Why the US’ Afghanistan pull-out is the least bad choice
- Critics of Biden’s decision are many, but when it comes to defining ‘victory’ and how it might be accomplished, they have no clear answer
- The US has spent US$2 trillion on the war and lost about 2,500 personnel. Tens of thousands of Afghans have died. It is hard to justify a prolonged campaign
The criticism of Biden’s decision runs along a familiar set of lines. As US troops and ancillary personnel withdraw, the Afghan security forces will not benefit from American air support, the fledgling Afghan air force will soon lack the contractors to service its planes and, consequently, Taliban fighters will overwhelm Afghan ground troops.
Worse still, the critics argue that, as the Taliban wrap their tentacles around much of the countryside as well as the cities, they will wrest the hard-gotten gains of the past 20 years, undermining the rights of women and minorities and stifling any form of political dissent.
It is hardly beyond the realm of possibility that this dire scenario portrayed by critics may well come to pass. For all their protestations to the contrary, it is most unlikely that the Taliban have abandoned their retrograde ideology.
That said, what the critics have failed to address is quite straightforward: what is their definition of victory and how might it be accomplished? To this question, they have no clear-cut answer.
At worst, the critics, especially those on the right, simply call for a more extended American military presence.
The suggestion that the US should have made better preparations for the withdrawal, especially in terms of providing better training for military technicians and mechanics, is probably legitimate. However, the notion that such tutelage would have turned the military tide against the Taliban is all but a chimera.
It is far from clear that a more phased withdrawal, another preferred strategy, would have produced a vastly different outcome. After all, the US had been reducing forces anyway over the past several years. It is probably true that Donald Trump’s negotiators could have forged a better agreement in Doha.
The toll exacted on the Afghan military is considerably worse: close to 70,000 Afghan government forces have died, along with over 47,000 Afghan civilians – men, women and children.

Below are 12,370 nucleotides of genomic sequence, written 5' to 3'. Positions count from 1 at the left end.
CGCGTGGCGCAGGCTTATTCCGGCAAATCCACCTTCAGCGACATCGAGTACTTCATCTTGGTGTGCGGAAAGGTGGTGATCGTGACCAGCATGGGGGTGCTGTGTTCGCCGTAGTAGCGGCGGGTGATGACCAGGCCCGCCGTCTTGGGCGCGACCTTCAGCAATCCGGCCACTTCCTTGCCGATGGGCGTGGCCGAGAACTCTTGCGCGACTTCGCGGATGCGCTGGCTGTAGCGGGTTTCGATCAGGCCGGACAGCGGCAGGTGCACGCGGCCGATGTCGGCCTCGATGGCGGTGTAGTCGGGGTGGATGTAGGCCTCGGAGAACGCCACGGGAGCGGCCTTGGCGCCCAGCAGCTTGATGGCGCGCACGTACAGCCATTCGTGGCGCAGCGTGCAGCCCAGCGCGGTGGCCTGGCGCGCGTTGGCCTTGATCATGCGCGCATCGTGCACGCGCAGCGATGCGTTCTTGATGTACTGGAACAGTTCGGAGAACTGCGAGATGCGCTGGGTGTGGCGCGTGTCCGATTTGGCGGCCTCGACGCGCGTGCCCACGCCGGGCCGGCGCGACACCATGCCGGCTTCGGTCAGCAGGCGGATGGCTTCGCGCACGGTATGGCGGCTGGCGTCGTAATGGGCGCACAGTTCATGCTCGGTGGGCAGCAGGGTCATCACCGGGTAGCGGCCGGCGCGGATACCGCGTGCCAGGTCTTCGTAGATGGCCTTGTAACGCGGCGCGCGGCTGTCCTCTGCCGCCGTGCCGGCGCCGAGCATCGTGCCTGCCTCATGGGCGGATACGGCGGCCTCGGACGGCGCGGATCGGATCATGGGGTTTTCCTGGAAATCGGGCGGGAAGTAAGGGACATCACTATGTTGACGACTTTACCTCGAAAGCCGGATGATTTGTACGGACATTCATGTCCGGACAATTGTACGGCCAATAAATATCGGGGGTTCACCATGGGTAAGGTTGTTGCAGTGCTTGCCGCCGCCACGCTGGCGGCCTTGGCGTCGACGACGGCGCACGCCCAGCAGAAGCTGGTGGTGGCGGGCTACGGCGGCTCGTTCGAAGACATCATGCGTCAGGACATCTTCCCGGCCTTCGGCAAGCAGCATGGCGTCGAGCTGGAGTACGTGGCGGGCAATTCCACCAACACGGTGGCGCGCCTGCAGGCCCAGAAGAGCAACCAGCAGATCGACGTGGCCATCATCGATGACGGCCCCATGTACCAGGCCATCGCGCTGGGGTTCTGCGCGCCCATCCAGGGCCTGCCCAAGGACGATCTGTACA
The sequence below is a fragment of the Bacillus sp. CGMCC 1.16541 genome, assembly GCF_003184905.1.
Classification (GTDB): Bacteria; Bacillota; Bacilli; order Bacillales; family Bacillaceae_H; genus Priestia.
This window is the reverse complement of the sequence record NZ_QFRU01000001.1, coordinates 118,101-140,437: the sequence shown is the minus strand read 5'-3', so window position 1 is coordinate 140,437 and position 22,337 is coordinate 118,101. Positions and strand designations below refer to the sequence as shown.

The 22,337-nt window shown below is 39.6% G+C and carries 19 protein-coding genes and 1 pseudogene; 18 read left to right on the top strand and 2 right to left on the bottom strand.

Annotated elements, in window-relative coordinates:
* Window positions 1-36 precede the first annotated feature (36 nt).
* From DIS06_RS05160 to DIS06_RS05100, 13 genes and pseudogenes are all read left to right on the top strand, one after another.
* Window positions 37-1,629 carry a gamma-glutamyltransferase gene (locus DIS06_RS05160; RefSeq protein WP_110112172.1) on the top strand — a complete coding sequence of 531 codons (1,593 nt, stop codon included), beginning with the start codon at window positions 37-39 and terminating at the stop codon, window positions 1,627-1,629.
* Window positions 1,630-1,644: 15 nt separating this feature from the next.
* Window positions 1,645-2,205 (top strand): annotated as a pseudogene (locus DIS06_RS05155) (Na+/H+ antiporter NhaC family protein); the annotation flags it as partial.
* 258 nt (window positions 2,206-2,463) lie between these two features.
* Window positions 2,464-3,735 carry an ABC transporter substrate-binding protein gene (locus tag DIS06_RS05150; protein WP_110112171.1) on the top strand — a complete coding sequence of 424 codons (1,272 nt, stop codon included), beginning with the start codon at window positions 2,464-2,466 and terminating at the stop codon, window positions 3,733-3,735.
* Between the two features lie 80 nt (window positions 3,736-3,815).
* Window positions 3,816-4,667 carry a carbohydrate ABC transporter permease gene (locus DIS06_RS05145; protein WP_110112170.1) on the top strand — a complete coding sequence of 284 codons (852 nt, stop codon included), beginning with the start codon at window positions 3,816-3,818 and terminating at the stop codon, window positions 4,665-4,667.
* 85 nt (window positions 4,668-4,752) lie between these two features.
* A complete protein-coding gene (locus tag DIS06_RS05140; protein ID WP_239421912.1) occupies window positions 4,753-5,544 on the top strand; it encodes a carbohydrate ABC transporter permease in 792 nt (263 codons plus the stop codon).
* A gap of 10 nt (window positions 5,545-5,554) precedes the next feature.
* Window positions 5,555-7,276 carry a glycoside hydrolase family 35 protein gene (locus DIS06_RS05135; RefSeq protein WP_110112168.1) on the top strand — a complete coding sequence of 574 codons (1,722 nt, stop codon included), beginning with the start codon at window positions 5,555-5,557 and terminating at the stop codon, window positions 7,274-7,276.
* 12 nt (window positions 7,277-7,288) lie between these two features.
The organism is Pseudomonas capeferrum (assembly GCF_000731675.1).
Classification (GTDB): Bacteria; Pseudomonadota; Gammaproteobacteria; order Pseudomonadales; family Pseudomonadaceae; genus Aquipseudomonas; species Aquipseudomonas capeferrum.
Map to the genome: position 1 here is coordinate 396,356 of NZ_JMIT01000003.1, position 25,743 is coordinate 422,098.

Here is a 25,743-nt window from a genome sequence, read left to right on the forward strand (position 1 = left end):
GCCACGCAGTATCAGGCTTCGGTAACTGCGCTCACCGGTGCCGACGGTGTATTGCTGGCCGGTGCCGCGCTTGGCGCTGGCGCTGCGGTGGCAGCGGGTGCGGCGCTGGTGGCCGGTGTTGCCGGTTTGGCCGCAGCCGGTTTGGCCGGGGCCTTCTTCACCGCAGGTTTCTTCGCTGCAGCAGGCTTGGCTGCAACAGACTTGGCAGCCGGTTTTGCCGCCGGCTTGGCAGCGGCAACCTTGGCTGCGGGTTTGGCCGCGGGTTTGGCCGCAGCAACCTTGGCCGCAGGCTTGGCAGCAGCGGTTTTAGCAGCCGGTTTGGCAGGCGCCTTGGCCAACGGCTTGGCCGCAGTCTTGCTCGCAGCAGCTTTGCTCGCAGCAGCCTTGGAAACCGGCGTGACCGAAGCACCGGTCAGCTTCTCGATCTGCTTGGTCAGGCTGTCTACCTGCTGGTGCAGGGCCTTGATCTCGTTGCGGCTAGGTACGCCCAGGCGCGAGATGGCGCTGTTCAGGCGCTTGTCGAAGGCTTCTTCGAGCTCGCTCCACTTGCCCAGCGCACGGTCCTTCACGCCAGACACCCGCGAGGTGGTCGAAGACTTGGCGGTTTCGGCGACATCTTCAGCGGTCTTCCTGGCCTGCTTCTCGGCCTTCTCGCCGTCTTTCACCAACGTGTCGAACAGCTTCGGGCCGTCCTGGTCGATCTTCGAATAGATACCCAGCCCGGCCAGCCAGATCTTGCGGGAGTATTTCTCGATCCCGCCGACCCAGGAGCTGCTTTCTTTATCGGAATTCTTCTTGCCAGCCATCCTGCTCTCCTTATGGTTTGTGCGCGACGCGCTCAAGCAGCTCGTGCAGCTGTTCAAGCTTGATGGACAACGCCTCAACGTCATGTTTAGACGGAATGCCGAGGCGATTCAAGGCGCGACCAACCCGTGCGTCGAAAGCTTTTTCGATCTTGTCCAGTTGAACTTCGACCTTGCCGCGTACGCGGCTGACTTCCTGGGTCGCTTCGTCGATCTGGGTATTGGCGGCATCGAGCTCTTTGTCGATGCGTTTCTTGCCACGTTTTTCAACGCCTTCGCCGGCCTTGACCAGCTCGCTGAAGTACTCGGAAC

Given this material and human toll, it is hard to argue that a prolonged military campaign is truly justified. Instead, Biden’s decision to make a clean break, though seemingly callous, actually makes considerable sense.
The tasks now before the Biden administration are quite different. At the outset, it is wisely maintaining military assets in nearby Gulf states to carry out aerial counterterrorism missions in Afghanistan. It has also committed to providing economic assistance to the beleaguered Ghani government.
With the possible exception of the final days of the second Obama administration, and then during much of the Trump presidency, US officials had mollycoddled many a squalid regime in Pakistan. They had done so mostly because of the need to supply the American troop presence in Afghanistan.
With that necessity effectively at an end, the Biden administration can exert suitable pressure on America’s erstwhile, duplicitous ally to cut off its pipeline of support to the Taliban. Without Pakistan’s provision of sanctuaries for, and continued covert assistance to, the Taliban, their seemingly inexorable march towards Kabul will be considerably hobbled.
Given the legacy it was bequeathed after 20 years of strife, conflict and war, the Biden administration had few attractive choices before it. Prolonging a war that offered no end in sight was probably the worst option it was confronted with. Terminating the American military involvement, under the circumstances, is easily the least bad alternative.
Sumit Ganguly is a distinguished professor of political science and Tagore Chair in Indian Cultures and Civilisations at Indiana University, Bloomington